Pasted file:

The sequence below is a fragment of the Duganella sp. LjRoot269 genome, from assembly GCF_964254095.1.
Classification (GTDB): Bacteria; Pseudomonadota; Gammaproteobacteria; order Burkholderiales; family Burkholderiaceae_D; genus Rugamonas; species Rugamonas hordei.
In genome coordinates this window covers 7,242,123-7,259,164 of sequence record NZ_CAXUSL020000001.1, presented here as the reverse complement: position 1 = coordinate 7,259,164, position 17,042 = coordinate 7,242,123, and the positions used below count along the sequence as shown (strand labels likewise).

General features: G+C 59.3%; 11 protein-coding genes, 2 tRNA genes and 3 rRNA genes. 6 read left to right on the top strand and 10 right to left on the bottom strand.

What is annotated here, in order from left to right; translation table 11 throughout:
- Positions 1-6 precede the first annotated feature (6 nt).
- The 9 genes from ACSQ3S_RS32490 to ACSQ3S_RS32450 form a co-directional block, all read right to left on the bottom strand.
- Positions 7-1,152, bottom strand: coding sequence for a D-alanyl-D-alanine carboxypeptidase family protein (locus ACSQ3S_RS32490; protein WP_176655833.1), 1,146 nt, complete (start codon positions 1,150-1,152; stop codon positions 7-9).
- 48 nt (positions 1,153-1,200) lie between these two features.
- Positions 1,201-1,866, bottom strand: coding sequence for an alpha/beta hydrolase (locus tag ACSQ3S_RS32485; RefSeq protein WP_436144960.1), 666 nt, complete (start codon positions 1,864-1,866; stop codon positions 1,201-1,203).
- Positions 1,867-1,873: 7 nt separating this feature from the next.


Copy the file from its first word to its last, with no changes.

The sequence below is a fragment of the Duganella sp. LjRoot269 genome, from assembly GCF_964254095.1.
Classification (GTDB): Bacteria; Pseudomonadota; Gammaproteobacteria; order Burkholderiales; family Burkholderiaceae_D; genus Rugamonas; species Rugamonas hordei.
In genome coordinates this window covers 7,242,123-7,259,164 of sequence record NZ_CAXUSL020000001.1, presented here as the reverse complement: position 1 = coordinate 7,259,164, position 17,042 = coordinate 7,242,123, and the positions used below count along the sequence as shown (strand labels likewise).

General features: G+C 59.3%; 11 protein-coding genes, 2 tRNA genes and 3 rRNA genes. 6 read left to right on the top strand and 10 right to left on the bottom strand.

What is annotated here, in order from left to right; translation table 11 throughout:
- Positions 1-6 precede the first annotated feature (6 nt).
- The 9 genes from ACSQ3S_RS32490 to ACSQ3S_RS32450 form a co-directional block, all read right to left on the bottom strand.
- Positions 7-1,152, bottom strand: coding sequence for a D-alanyl-D-alanine carboxypeptidase family protein (locus ACSQ3S_RS32490; protein WP_176655833.1), 1,146 nt, complete (start codon positions 1,150-1,152; stop codon positions 7-9).
- 48 nt (positions 1,153-1,200) lie between these two features.
- Positions 1,201-1,866, bottom strand: coding sequence for an alpha/beta hydrolase (locus tag ACSQ3S_RS32485; RefSeq protein WP_436144960.1), 666 nt, complete (start codon positions 1,864-1,866; stop codon positions 1,201-1,203).
- Positions 1,867-1,873: 7 nt separating this feature from the next.